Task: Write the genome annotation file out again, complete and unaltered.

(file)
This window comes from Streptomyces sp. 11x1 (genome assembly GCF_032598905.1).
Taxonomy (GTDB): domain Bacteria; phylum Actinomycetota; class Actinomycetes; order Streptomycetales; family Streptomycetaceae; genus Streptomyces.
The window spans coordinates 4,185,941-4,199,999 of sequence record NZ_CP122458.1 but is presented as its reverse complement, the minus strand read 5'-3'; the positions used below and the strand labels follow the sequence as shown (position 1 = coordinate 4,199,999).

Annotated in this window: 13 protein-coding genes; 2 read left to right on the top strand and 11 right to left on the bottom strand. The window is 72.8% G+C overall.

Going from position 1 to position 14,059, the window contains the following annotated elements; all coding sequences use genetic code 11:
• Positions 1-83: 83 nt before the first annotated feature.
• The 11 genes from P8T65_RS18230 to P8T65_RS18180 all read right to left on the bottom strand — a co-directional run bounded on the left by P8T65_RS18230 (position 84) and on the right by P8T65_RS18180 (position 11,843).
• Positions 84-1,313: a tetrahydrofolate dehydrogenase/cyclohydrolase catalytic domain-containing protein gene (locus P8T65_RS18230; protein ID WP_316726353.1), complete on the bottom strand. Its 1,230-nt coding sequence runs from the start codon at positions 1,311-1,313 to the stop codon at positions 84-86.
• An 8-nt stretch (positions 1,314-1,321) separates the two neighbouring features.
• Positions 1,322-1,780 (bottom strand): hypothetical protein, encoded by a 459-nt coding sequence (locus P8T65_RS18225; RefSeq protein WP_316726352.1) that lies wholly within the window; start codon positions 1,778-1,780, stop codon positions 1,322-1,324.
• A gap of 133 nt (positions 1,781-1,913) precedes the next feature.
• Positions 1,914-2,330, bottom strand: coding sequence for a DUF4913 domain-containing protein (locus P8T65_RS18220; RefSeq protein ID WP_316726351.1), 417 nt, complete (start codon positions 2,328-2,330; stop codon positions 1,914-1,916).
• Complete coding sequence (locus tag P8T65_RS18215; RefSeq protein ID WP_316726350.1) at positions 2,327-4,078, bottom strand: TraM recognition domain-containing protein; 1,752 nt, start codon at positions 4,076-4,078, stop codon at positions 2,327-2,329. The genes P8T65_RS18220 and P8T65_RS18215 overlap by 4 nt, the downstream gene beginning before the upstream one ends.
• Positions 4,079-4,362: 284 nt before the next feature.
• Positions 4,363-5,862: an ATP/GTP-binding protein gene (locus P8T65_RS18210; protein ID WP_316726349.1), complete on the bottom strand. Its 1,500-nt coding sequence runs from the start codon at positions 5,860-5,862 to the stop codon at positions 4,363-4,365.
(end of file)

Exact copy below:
This window comes from Streptomyces sp. 11x1 (genome assembly GCF_032598905.1).
Taxonomy (GTDB): domain Bacteria; phylum Actinomycetota; class Actinomycetes; order Streptomycetales; family Streptomycetaceae; genus Streptomyces.
The window spans coordinates 4,185,941-4,199,999 of sequence record NZ_CP122458.1 but is presented as its reverse complement, the minus strand read 5'-3'; the positions used below and the strand labels follow the sequence as shown (position 1 = coordinate 4,199,999).

Annotated in this window: 13 protein-coding genes; 2 read left to right on the top strand and 11 right to left on the bottom strand. The window is 72.8% G+C overall.

Going from position 1 to position 14,059, the window contains the following annotated elements; all coding sequences use genetic code 11:
• Positions 1-83: 83 nt before the first annotated feature.
• The 11 genes from P8T65_RS18230 to P8T65_RS18180 all read right to left on the bottom strand — a co-directional run bounded on the left by P8T65_RS18230 (position 84) and on the right by P8T65_RS18180 (position 11,843).
• Positions 84-1,313: a tetrahydrofolate dehydrogenase/cyclohydrolase catalytic domain-containing protein gene (locus P8T65_RS18230; protein ID WP_316726353.1), complete on the bottom strand. Its 1,230-nt coding sequence runs from the start codon at positions 1,311-1,313 to the stop codon at positions 84-86.
• An 8-nt stretch (positions 1,314-1,321) separates the two neighbouring features.
• Positions 1,322-1,780 (bottom strand): hypothetical protein, encoded by a 459-nt coding sequence (locus P8T65_RS18225; RefSeq protein WP_316726352.1) that lies wholly within the window; start codon positions 1,778-1,780, stop codon positions 1,322-1,324.
• A gap of 133 nt (positions 1,781-1,913) precedes the next feature.
• Positions 1,914-2,330, bottom strand: coding sequence for a DUF4913 domain-containing protein (locus P8T65_RS18220; RefSeq protein ID WP_316726351.1), 417 nt, complete (start codon positions 2,328-2,330; stop codon positions 1,914-1,916).
• Complete coding sequence (locus tag P8T65_RS18215; RefSeq protein ID WP_316726350.1) at positions 2,327-4,078, bottom strand: TraM recognition domain-containing protein; 1,752 nt, start codon at positions 4,076-4,078, stop codon at positions 2,327-2,329. The genes P8T65_RS18220 and P8T65_RS18215 overlap by 4 nt, the downstream gene beginning before the upstream one ends.
• Positions 4,079-4,362: 284 nt before the next feature.
• Positions 4,363-5,862: an ATP/GTP-binding protein gene (locus P8T65_RS18210; protein ID WP_316726349.1), complete on the bottom strand. Its 1,500-nt coding sequence runs from the start codon at positions 5,860-5,862 to the stop codon at positions 4,363-4,365.